From the GIC Winter 2002 Newsletter pdf format of fybwinter2002.pdf

The Agency for Healthcare Research and Quality (AHRQ) (formerly known as the Agency for Health Care Policy and Research) developed the following list of sensible questions you should ask your doctor before you schedule any surgery. See their web site for more details and links to other resources:

  1. What operation are you recommending? - Have the surgeon explain the procedure and ask if there are different ways of doing the operation.
  2. Why do I need the operation? - What is the purpose of the surgery: is it to relieve or prevent pain, improve a body function, or diagnose a problem?
  3. Are there alternatives to surgery? Sometimes nonsurgical treatments work. Ask about the benefits and risks of the surgery and these other choices.
  4. What are the benefits of the operation and how long will the benefits last? - Ask is there is published information about the procedure outcomes.
  5. What are the risks of the operation? Weigh the benefits against possible complications and side effects.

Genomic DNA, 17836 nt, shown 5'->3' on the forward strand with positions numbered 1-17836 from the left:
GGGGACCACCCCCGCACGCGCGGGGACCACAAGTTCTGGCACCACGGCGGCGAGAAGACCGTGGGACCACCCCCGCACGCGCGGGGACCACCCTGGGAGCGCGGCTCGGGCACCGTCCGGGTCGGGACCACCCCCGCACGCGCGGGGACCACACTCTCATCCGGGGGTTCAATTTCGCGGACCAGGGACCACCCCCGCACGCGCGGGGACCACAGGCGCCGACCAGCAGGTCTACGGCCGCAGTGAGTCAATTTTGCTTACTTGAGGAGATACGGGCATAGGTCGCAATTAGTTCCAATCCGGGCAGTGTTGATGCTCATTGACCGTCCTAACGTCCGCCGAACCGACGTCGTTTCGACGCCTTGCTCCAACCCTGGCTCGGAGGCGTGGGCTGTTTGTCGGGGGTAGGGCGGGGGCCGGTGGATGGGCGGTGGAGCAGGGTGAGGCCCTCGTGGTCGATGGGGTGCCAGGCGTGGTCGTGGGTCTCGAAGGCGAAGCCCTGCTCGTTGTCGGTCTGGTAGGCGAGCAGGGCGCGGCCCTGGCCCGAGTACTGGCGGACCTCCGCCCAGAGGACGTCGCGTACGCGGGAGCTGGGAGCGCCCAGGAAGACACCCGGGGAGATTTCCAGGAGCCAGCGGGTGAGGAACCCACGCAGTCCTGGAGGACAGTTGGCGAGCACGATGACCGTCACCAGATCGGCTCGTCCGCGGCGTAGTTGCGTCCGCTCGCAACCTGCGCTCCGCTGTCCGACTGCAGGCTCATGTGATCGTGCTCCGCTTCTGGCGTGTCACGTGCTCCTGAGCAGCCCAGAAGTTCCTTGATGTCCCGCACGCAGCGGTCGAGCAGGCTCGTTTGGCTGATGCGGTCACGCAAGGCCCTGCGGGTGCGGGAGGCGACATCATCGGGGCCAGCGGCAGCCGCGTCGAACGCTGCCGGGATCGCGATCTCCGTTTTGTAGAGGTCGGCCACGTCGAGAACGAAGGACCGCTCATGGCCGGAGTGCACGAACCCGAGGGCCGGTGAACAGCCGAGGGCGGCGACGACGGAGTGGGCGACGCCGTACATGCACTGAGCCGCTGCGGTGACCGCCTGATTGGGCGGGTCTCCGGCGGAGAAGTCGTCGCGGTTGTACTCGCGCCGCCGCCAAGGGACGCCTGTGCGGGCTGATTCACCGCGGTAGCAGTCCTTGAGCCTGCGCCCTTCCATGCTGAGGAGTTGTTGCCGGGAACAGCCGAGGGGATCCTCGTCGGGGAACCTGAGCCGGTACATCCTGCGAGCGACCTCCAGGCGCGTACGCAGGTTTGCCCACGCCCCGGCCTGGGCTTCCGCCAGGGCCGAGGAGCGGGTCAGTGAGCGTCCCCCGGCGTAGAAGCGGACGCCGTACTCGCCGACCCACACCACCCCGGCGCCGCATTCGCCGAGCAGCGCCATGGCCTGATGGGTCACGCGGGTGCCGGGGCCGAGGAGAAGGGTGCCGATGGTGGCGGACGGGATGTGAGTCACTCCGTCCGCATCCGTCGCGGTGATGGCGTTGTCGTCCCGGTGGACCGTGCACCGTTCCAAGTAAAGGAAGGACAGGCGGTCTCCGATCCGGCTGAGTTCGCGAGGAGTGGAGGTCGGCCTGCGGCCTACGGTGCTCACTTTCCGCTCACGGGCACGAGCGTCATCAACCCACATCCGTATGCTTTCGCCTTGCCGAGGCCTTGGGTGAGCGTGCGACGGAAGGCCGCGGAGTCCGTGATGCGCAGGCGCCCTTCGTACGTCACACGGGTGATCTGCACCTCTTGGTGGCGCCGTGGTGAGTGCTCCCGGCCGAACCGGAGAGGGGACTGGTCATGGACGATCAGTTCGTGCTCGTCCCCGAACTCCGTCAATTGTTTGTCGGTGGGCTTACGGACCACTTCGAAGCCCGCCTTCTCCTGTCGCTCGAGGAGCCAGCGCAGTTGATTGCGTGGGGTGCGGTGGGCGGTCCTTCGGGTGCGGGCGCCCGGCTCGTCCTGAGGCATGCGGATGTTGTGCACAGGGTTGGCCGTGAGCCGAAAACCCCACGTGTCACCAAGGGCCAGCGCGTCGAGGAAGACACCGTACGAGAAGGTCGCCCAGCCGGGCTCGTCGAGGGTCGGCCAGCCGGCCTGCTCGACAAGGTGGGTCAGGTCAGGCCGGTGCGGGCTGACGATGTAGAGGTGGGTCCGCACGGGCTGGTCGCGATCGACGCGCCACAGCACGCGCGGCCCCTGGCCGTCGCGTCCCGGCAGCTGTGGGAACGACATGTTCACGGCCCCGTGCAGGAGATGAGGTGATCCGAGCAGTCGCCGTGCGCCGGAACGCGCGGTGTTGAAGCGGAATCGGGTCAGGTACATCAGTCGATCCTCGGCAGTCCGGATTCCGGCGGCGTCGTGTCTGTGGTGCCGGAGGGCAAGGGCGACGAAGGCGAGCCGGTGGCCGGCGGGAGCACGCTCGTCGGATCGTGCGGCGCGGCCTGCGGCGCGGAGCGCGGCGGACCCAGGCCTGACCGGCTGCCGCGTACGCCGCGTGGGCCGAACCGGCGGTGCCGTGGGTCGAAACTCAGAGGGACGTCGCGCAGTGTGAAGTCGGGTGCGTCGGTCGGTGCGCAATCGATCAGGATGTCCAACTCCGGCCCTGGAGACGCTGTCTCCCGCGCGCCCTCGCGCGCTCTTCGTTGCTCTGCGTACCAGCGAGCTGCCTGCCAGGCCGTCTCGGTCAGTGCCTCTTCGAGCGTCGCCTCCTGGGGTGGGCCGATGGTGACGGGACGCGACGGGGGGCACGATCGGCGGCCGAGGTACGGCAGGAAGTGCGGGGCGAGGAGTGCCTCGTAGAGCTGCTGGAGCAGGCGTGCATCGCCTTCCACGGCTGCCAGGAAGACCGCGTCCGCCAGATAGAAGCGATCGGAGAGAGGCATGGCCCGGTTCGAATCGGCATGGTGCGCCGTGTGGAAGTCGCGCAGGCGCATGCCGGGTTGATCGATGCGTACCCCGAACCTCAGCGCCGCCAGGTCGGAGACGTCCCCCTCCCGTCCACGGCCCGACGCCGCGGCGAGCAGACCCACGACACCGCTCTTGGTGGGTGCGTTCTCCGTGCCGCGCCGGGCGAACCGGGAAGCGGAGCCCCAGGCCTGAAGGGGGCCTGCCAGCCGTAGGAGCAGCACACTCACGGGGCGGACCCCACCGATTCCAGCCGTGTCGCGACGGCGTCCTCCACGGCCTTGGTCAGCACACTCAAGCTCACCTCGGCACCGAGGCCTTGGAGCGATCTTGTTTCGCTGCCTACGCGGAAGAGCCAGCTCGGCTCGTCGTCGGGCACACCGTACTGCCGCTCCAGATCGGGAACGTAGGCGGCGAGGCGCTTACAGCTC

6. What if I don't have the operation? What will you gain or lose if you don't have the operation?
  7. Where can I get a second opinion? Many health insurance plans require second opinions before non-emergency operations - call your plan for their policy. Bring your records and any test results from the first doctor to the second so those tests are not unnecessarily repeated.
  8. What has been your experience in doing the operation? Ask how many of these procedures the surgeon has performed and what successes and complications has he or she had with this procedure.
  9. Where will the operation be done? Some operations have higher success rates if they are done in hospitals that perform them frequently. Ask about the success rate at this hospital. Find out whether the hospital is accredited and its performance report by the Joint Commission on Accreditation of Healthcare Organizations.
  10. What kind of anesthesia will I need? Find out the qualifications of the anesthesiologist or nurse anesthetist and ask him or her what the side effects and risks of having anesthesia are in your case.
  11. How long will it take to recover? Find out if you will need supplies or equipment you will need at home and get these in advance to make the recovery easier. Ask about when you may resume work and exercise.
  12. How much will the operation cost? Call your health plan to find out whether it will cover the surgery and what out-of-pocket expenses you will incur.

This information provided by the Group Insurance Commission .